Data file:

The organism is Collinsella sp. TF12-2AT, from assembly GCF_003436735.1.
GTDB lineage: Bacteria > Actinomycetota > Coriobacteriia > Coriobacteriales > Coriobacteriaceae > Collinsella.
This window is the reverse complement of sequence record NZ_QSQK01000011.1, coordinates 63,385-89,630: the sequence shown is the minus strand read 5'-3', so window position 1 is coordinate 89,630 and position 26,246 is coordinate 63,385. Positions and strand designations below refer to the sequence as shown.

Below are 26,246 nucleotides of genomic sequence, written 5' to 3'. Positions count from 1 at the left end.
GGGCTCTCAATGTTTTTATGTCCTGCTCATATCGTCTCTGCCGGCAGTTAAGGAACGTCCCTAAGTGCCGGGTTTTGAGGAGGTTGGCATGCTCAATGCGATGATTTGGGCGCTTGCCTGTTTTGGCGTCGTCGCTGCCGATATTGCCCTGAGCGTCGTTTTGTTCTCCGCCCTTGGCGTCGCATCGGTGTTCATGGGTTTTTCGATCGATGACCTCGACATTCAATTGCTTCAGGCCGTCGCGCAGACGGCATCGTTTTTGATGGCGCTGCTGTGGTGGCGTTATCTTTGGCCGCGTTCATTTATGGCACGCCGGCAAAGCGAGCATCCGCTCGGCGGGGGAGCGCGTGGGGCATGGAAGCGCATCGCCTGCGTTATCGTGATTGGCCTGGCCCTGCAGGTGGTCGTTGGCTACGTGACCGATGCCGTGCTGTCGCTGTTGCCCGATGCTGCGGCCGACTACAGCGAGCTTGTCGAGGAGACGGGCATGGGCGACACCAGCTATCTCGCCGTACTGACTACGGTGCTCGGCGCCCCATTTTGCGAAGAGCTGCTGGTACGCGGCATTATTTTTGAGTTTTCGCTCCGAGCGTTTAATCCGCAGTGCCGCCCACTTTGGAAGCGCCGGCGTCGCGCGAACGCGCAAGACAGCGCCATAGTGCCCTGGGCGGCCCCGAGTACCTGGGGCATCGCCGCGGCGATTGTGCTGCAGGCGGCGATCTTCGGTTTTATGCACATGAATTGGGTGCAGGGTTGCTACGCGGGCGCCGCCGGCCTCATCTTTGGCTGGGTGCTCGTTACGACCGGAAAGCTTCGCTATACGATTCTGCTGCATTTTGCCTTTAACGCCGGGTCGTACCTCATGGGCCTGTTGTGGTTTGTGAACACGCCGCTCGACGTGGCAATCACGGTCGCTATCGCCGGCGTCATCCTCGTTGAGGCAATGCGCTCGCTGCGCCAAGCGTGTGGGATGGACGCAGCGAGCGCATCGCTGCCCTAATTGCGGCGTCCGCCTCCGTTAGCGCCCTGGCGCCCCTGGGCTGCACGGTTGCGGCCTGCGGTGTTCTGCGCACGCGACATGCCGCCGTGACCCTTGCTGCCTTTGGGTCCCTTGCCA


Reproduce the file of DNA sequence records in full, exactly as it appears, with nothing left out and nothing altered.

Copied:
The organism is Collinsella sp. TF12-2AT, from assembly GCF_003436735.1.
GTDB lineage: Bacteria > Actinomycetota > Coriobacteriia > Coriobacteriales > Coriobacteriaceae > Collinsella.
This window is the reverse complement of sequence record NZ_QSQK01000011.1, coordinates 63,385-89,630: the sequence shown is the minus strand read 5'-3', so window position 1 is coordinate 89,630 and position 26,246 is coordinate 63,385. Positions and strand designations below refer to the sequence as shown.

Below are 26,246 nucleotides of genomic sequence, written 5' to 3'. Positions count from 1 at the left end.
GGGCTCTCAATGTTTTTATGTCCTGCTCATATCGTCTCTGCCGGCAGTTAAGGAACGTCCCTAAGTGCCGGGTTTTGAGGAGGTTGGCATGCTCAATGCGATGATTTGGGCGCTTGCCTGTTTTGGCGTCGTCGCTGCCGATATTGCCCTGAGCGTCGTTTTGTTCTCCGCCCTTGGCGTCGCATCGGTGTTCATGGGTTTTTCGATCGATGACCTCGACATTCAATTGCTTCAGGCCGTCGCGCAGACGGCATCGTTTTTGATGGCGCTGCTGTGGTGGCGTTATCTTTGGCCGCGTTCATTTATGGCACGCCGGCAAAGCGAGCATCCGCTCGGCGGGGGAGCGCGTGGGGCATGGAAGCGCATCGCCTGCGTTATCGTGATTGGCCTGGCCCTGCAGGTGGTCGTTGGCTACGTGACCGATGCCGTGCTGTCGCTGTTGCCCGATGCTGCGGCCGACTACAGCGAGCTTGTCGAGGAGACGGGCATGGGCGACACCAGCTATCTCGCCGTACTGACTACGGTGCTCGGCGCCCCATTTTGCGAAGAGCTGCTGGTACGCGGCATTATTTTTGAGTTTTCGCTCCGAGCGTTTAATCCGCAGTGCCGCCCACTTTGGAAGCGCCGGCGTCGCGCGAACGCGCAAGACAGCGCCATAGTGCCCTGGGCGGCCCCGAGTACCTGGGGCATCGCCGCGGCGATTGTGCTGCAGGCGGCGATCTTCGGTTTTATGCACATGAATTGGGTGCAGGGTTGCTACGCGGGCGCCGCCGGCCTCATCTTTGGCTGGGTGCTCGTTACGACCGGAAAGCTTCGCTATACGATTCTGCTGCATTTTGCCTTTAACGCCGGGTCGTACCTCATGGGCCTGTTGTGGTTTGTGAACACGCCGCTCGACGTGGCAATCACGGTCGCTATCGCCGGCGTCATCCTCGTTGAGGCAATGCGCTCGCTGCGCCAAGCGTGTGGGATGGACGCAGCGAGCGCATCGCTGCCCTAATTGCGGCGTCCGCCTCCGTTAGCGCCCTGGCGCCCCTGGGCTGCACGGTTGCGGCCTGCGGTGTTCTGCGCACGCGACATGCCGCCGTGACCCTTGCTGCCTTTGGGTCCCTTGCCA